Pinterest versus Facebook: Who’s The Real Winner for Ecommerce?
You can no longer ignore the formidable power of Pinterest. If you do, you are foolishly turning away sales. Many businesses think that Facebook is the obvious choice for their social media marketing because of its sheer growth in users. However since January 1st, organic visibility in the Facebook news feeds has gone down dramatically for businesses. This is partly due to the change Facebook made to reduce the use of push marketing messages.
With 1.35 billion active monthly users, Facebook continues to be the world’s largest social network by some margin, but when it comes to picking up new users the results appears to be trending downwards for them. New Research out today from the Global Web Index notes that Pinterest has taken the lead with a 57% growth rate while Facebook’s membership base grew by only 6% by comparison.
What’s that telling you? More and more people are flocking to Pinterest.
“Mostly, it’s the big brands that are interested in this visual network because Facebook isn’t working as well; they are looking elsewhere to find the sort of engagement that Facebook hasn’t delivered,” said Nate Elliott, vice president and principal analyst with Forrester Research.
Whereas Pinterest is established at the core as a social commerce platform Facebook is not and is now experimenting to become more known to business as a social commerce driver. It looks like they are trying to evolve and catch up to Pinterest.
Photo credit: Pinterest Blog
Pinterest on the other hand is operating full speed ahead and has been offering Promoted Pins which is a pay for click ad feature for quite some time. The cost per click might vary and the amount spent per day will be dependent on the number of clicks you receive. You’re competing against other people who are bidding to show their pins to a similar audience. This doesn’t mean that you’ll necessarily pay the full amount that you’ve bid, which is why you might see your average cost per click lower in your metrics. Pinterest is using a second-price auction model. That means you’ll only be charged what you would have needed to pay in order to beat the next bidder in the auction.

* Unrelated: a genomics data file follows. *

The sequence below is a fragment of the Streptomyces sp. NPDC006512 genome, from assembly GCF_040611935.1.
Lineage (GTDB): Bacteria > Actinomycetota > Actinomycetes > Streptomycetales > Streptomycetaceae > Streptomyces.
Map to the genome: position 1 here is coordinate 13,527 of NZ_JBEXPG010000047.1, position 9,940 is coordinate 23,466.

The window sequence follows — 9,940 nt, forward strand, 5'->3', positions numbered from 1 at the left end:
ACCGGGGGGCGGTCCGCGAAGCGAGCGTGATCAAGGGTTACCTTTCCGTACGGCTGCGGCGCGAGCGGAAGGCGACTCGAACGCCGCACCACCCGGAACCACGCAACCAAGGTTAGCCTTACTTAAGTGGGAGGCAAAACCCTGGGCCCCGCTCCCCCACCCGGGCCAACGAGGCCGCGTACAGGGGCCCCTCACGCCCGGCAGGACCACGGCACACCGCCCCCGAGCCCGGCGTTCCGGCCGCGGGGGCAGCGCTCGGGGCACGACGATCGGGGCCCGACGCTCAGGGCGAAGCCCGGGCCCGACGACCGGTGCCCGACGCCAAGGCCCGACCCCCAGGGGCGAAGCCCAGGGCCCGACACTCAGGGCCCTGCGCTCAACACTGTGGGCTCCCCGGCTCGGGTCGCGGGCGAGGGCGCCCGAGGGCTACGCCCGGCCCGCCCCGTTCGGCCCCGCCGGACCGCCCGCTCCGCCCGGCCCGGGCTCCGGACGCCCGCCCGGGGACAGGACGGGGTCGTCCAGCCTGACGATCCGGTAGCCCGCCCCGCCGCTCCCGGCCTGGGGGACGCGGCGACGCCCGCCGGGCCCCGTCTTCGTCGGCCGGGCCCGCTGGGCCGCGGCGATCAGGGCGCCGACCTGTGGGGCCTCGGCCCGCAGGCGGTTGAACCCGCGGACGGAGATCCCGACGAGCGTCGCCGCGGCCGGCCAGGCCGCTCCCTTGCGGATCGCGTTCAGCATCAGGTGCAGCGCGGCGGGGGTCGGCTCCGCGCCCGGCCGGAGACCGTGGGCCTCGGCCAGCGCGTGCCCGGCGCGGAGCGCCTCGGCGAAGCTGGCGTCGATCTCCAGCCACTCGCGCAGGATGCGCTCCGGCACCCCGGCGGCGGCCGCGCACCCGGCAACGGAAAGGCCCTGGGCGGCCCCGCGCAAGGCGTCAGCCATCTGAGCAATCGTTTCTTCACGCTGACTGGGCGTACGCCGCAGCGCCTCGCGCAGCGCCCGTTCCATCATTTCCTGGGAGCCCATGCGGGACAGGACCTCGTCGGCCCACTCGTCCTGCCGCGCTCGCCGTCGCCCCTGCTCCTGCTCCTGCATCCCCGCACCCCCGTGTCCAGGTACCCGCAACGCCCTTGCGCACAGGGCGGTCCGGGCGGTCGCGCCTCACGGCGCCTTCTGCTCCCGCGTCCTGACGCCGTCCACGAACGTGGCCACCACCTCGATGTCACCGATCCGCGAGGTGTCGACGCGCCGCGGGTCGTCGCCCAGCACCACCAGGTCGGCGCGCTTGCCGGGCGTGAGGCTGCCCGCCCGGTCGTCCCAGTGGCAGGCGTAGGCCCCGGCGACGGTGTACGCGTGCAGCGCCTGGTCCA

Facebook announced its Buy button test in July, saying it would be offered to a few small and medium-sized businesses in the United States. It looks to me like they are trying to offer businesses more value in order to catch up to the business driving value Pinterest is already delivering to it’s users.
Photo credit: Marketing Land
Pinterest, still in its infancy, now has the top spot in terms of buzz and attention for social commerce. Plus, in terms of measurable, financial business impact it is for sure producing big time. Which of course, is why businesses of all kinds; big and small are flocking to this visual discovery tool.
Between Facebook and Pinterest, Pinterest has the edge on consumer intent.
“As a user on Pinterest, not being able to easily buy something you saw was an issue,” said Meyer Vince, VP of business development at adMarketplace “People aren’t going to Facebook to buy.”
Facebook’s had a hard time tapping into e-commerce potential in the past. It launched and then closed its Facebook Gifts program, and its retargeted ads don’t get much click-through action, according to Meyer.
Sarah Hoople Shere, product marketing and commerce lead at Pinterest said that “buying on Pinterest is the number one requested feature since we started the company.” According to research from Millward Brown, 93 percent of active Pinterest users said they use the platform to plan for purchases; 87 percent said they’ve purchased something because of Pinterest.